Letters to the Editor

Lexington drivers needs wake-up call; police should issue more traffic tickets

Traffic in Lexington
Traffic in Lexington town of lexington

A recent article in “The State” concerning a S.C. sheriff/police chief’s instructions to issue more traffic citations is a great idea. Lexington County drivers could use a wake-up call concerning traffic laws.

Red lights/stop signs actually have a purpose, and improper lane changes are dangerous. Lexington has little to no deterrent for breaking traffic laws. Elected officials should call for, and police/sheriff’s departments should start issuing, a lot more citations with large fines. Drivers (like children) will always try to get away with misbehaving. However, just like children need oversight and discipline, so do drivers. Citations are a deterrent to breaking laws, and large fines get people’s attention!

In addition, why not use the traffic turn signal system the way it was designed? Let the turn lanes use a green arrow and use a red light to stop turns into on-coming traffic. Flashing yellow is dangerous! I’ve often heard in Lexington the traffic light system is optional, meaning turn when you want, stop when you want and yield when you want. Maybe that’s one reason for the number of deaths on our roads.

People in Lexington favor law enforcement issuing more traffic citation and large fines as a deterrent. We could use the fine money to fix our roads. Well, that’s for another day.

Johnny Pool

Lexington

Money, not science is the bottom line in vaccine debate

One of the most precious of the freedoms purchased by our founding fathers was the freedom of the press, the freedom to disagree.

I am writing this only to state that the case for vaccines is not nearly as cut and dried and fully science based as the editorial you ran a couple of weeks ago would have us believe. I am not here to argue the particulars, but if anyone enters a Google search on vaccine dangers, he will get an earful.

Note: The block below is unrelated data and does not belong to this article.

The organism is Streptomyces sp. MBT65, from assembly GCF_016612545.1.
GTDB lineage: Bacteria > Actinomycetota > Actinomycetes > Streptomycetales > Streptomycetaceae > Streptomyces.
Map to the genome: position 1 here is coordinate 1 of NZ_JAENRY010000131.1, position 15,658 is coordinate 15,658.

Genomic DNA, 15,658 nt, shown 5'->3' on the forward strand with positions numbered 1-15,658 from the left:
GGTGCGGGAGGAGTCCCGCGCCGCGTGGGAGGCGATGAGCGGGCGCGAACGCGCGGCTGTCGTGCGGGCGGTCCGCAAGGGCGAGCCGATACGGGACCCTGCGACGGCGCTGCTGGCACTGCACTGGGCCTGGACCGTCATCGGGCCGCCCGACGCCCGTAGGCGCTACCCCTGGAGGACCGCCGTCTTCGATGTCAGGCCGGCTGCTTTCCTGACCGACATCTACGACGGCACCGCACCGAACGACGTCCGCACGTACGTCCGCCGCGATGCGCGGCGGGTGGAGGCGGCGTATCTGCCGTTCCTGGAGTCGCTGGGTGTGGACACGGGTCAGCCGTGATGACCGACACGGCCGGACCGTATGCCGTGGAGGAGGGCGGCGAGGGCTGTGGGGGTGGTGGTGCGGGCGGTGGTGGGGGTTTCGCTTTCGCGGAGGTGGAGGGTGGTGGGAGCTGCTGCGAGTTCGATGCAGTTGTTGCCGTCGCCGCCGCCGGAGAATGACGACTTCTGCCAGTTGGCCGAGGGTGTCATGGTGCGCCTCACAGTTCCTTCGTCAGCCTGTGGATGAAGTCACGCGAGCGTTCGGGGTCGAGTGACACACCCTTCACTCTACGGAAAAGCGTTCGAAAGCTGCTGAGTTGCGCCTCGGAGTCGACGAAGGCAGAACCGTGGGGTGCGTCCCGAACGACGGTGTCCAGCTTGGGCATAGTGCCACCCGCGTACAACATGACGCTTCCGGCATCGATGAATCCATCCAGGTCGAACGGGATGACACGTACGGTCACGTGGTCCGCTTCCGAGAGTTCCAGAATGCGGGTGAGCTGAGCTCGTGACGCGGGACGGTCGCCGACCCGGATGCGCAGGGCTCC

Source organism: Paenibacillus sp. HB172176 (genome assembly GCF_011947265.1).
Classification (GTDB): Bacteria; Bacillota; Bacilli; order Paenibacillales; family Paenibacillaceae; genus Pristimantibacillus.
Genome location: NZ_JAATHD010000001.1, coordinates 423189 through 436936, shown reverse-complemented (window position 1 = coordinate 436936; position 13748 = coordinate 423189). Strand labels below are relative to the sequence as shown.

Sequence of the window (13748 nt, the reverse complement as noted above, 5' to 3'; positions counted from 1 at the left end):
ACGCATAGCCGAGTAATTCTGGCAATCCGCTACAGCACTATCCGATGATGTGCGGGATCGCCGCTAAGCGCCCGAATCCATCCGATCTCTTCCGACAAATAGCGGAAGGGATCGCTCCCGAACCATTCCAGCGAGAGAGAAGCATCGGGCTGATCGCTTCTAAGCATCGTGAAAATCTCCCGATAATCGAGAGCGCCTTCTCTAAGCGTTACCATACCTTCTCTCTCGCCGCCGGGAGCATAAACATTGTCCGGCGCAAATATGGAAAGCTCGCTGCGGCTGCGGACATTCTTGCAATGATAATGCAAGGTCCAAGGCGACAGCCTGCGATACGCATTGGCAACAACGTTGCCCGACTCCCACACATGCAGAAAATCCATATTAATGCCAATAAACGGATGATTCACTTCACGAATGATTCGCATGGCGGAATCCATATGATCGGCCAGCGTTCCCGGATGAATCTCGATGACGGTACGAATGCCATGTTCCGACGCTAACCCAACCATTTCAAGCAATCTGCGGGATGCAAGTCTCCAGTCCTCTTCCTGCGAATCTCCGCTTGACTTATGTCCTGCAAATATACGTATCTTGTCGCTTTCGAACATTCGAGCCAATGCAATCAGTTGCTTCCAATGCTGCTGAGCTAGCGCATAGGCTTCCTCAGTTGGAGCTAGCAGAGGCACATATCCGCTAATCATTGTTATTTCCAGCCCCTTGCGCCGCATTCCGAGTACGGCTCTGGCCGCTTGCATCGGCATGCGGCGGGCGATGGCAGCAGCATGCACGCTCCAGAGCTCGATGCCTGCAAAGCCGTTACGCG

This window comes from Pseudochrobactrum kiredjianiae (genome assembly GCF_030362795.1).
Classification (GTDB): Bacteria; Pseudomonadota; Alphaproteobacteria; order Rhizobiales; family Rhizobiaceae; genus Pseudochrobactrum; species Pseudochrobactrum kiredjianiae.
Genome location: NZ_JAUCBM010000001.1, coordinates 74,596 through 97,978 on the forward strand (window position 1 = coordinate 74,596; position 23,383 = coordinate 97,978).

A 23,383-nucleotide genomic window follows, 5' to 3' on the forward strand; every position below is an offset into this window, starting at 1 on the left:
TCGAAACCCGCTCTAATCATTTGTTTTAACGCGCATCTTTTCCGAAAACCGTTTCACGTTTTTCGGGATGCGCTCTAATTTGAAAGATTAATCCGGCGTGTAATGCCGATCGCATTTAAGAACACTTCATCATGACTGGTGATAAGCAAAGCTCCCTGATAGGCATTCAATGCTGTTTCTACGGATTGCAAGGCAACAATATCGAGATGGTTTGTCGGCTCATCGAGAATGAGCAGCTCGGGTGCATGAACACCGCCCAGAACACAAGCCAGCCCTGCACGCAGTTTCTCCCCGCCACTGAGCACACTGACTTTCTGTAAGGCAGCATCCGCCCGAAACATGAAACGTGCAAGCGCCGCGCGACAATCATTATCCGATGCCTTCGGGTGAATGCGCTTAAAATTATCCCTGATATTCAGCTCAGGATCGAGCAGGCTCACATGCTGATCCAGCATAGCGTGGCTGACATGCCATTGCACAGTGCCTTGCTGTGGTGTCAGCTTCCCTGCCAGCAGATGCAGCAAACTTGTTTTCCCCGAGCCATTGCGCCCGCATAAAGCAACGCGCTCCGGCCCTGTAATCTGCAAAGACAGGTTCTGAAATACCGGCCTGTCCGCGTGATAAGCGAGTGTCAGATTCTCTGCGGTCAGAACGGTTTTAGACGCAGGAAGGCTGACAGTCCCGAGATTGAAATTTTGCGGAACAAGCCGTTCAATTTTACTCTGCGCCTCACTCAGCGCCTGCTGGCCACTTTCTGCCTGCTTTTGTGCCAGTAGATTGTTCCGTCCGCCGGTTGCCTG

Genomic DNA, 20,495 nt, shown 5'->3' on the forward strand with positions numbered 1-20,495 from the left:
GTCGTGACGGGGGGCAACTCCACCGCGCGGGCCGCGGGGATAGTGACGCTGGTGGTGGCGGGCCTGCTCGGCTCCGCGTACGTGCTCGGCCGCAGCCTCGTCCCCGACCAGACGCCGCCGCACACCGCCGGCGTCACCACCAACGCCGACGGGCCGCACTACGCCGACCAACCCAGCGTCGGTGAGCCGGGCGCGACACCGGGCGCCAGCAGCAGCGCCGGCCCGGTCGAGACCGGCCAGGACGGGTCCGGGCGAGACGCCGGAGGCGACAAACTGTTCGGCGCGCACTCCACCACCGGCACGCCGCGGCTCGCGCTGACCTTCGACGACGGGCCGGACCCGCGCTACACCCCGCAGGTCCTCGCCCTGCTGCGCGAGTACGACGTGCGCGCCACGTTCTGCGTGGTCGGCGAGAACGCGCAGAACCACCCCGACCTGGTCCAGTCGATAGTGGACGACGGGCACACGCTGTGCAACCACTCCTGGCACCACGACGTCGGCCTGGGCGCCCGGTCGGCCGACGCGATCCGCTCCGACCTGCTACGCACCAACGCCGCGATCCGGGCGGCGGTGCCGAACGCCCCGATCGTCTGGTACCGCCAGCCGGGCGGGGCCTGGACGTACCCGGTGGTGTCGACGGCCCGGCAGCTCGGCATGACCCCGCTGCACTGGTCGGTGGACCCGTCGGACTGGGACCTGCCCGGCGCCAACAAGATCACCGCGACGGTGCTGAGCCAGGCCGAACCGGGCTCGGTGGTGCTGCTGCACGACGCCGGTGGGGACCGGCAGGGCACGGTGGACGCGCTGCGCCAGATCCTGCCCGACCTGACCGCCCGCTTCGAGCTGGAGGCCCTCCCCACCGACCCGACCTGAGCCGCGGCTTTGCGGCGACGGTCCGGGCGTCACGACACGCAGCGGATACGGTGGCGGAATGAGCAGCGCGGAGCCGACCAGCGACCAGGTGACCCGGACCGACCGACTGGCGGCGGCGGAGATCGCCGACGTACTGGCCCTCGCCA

There is much very reputable science that argues against the very one-sided conclusions depicted in your editorial, and the fact that is was a medical doctor who wrote it does not even enter the picture. It used to be the science was open-ended, i.e. there was no foregone conclusion reached before one started one’s search. That is no longer true because the bottom line in vaccines is in the billions.

David. Gregory Sr.

Columbia

We should strive for better SC education

The new dean arrived in a yellow convertible bug, called the faculty together and asked “What are your dreams for this school of business?” Silence. We taught our classes. Tweaked the curriculum. Had meetings. Met office hours. Plans? “This should be the best school of business in … the Midlands?” Attention. “In South Carolina?” Nods. “In the Southeast?” Long jump. “In America?” Consternation. “The best?” Challenged. Let’s listen. We are going somewhere.

Jim Kane turned dreams into plans. Energetic recruits, Business Partnership Foundation. New building. Expanded scope. New frame of reference for making decisions.

Minimally acceptable is profoundly inadequate. Better than … yesterday? Weak. Better than..a neighboring state? Thin. There is rumor of a budget surplus. It is time to shuck better, set our eyes on the best and go for it. Perhaps start with kindergarten, give salary incentives, facilities and freedom to explore new ways to make learning an exciting adventure. Then move up the grades year by year. Mastery of the three R’s should be a result, not a goal for K-12.

Bob Porter

Columbia

The State publishes a cross section of the letters we receive from South Carolinians in order to provide a forum for our community and also to allow our community to get a good look at itself, for good or bad. The letters represent the views of the letter writers, not necessarily of The State.

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